A Fearless Forecast for 2023
Things seem to get more unpredictable every year. Luckily for you, our crackerjack team of prognosticators has your back with our Fearless Forecast for 2023. Grab a chair and prepare to be informed. (To see how we did predicting 2022), click here.
Progressives Will Stick with Elon
Elon Musk’s tumultuous acquisition of Twitter has left-leaning Americans in a bit of a stew. Due to Musk’s decision to remove controls on right-wing conspiracists and hate speech, some of them have already left the platform while others have threatened to. Don’t believe the hype. Conservatives went through a similar process two years ago and threatened to go to Trump-friendly alternatives. Remember Parler? Neither do we. Even as Twitter endures financial and managerial problems, progressives – including journalists, celebrities and political types, all of whom rely on Twitter – will stay and tweet, perhaps through gritted teeth.
There Will Be Fewer Choices for President
Compared to 2019 and 2015, when each political party fielded about 20 legitimate candidates, we will see a significantly limited presidential field at the end of 2023. Despite the uneasiness of his own party, President Biden is likely to seek re-election and draw limited Democratic opposition. On the Republican side, former President Trump could face a stiff challenge from Florida Gov. Ron DeSantis or another candidate. But Trump voters are committed to their candidate in a way that splintering the vote among his challengers would ensure that he will be the ’24 nominee – an outcome Republican anti-Trumpers want to avoid. So look for most would-be GOP candidates to sit this one out.
Retirements Will Exacerbate Workforce Woes
If the job market recedes, as some economists predict, there could be one potential positive outcome: Fewer employment opportunities would lessen the impact of the workforce shortage that businesses have experienced since the pandemic. Except, there will be an accelerated exodus in older workers that will shrink the labor force even further at an inopportune time. Professional service employees in their 60s and 70s will opt for retirement in greater numbers as more employers ask their teams to return to the office. Some of these seasoned workers may be worried that they are more vulnerable to the health risks of a crowded office; others may simply decide they like being at home after working from their houses for two or three years. The result will be fewer experienced workers who are equipped to train the next generation of employees.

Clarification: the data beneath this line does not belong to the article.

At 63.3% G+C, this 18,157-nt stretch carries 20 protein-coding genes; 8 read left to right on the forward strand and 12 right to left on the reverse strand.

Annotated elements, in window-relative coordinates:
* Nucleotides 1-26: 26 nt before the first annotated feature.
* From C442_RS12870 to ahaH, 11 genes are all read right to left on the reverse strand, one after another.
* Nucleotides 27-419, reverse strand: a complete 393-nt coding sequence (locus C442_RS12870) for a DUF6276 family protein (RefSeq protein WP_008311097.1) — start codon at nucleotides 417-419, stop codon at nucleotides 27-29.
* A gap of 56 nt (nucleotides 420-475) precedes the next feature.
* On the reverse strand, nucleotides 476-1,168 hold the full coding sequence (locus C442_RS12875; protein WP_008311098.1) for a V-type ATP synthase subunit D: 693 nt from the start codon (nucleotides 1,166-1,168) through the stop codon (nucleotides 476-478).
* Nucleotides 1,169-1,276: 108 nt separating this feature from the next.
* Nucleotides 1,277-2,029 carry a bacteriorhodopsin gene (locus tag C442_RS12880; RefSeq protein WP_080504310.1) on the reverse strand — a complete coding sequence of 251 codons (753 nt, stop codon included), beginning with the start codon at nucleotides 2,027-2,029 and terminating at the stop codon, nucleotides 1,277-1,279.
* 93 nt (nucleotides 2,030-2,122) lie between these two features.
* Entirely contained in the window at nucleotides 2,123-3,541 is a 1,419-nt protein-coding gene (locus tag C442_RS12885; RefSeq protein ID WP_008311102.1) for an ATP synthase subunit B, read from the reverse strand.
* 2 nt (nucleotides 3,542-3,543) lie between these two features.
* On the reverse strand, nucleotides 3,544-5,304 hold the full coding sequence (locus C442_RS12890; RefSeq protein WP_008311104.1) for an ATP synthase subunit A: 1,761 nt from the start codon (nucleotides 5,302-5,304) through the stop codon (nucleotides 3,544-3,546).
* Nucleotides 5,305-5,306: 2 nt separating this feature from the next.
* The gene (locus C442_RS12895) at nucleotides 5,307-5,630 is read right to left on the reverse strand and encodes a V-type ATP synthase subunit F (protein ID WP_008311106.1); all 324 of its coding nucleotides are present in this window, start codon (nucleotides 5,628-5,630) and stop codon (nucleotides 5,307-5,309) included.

Jerome H. Powell Will Be the 2023 TIME Person of the Year
Our economy is in for turmoil, though it remains to be seen whether it will level out with a hard or soft landing. One thing is certain, though: Economists and the U.S. Federal Reserve have their work cut out for them. The Fed in particular will have significant policy and economic decisions to make that will have far-reaching effects on inflation, housing, purchasing power and savings. For that reason, Federal Reserve Chair Jerome H. Powell tops our list of early contenders for TIME’s Person of the Year 2023.
Outlaw Country Will Be the New Rock and Roll
A quick glance at Billboard’s top 100 albums suggests that the only remaining popular rock bands are from the 1970s — Fleetwood Mac, Queen, Elton John and CCR. But though rock might be dead, a worthy successor will clearly take its place in 2023: Outlaw country. Musicians like Sturgill Simpson, Jason Isbell and Chris Stapleton, already filling the rock and roll void, will begin to gain greater fame outside country music arenas, along with other genre-crossing artists like Brandi Carlile (who has already stepped in on occasion to fill the sizable rock shoes left by Soundgarden frontman Chris Cornell). This new brand of rock will have all the hard beats, electric riffs and passionate performances of rock’s heyday, but will also include nods to outlaw country’s roots, making sure rock’s good times aren’t over.
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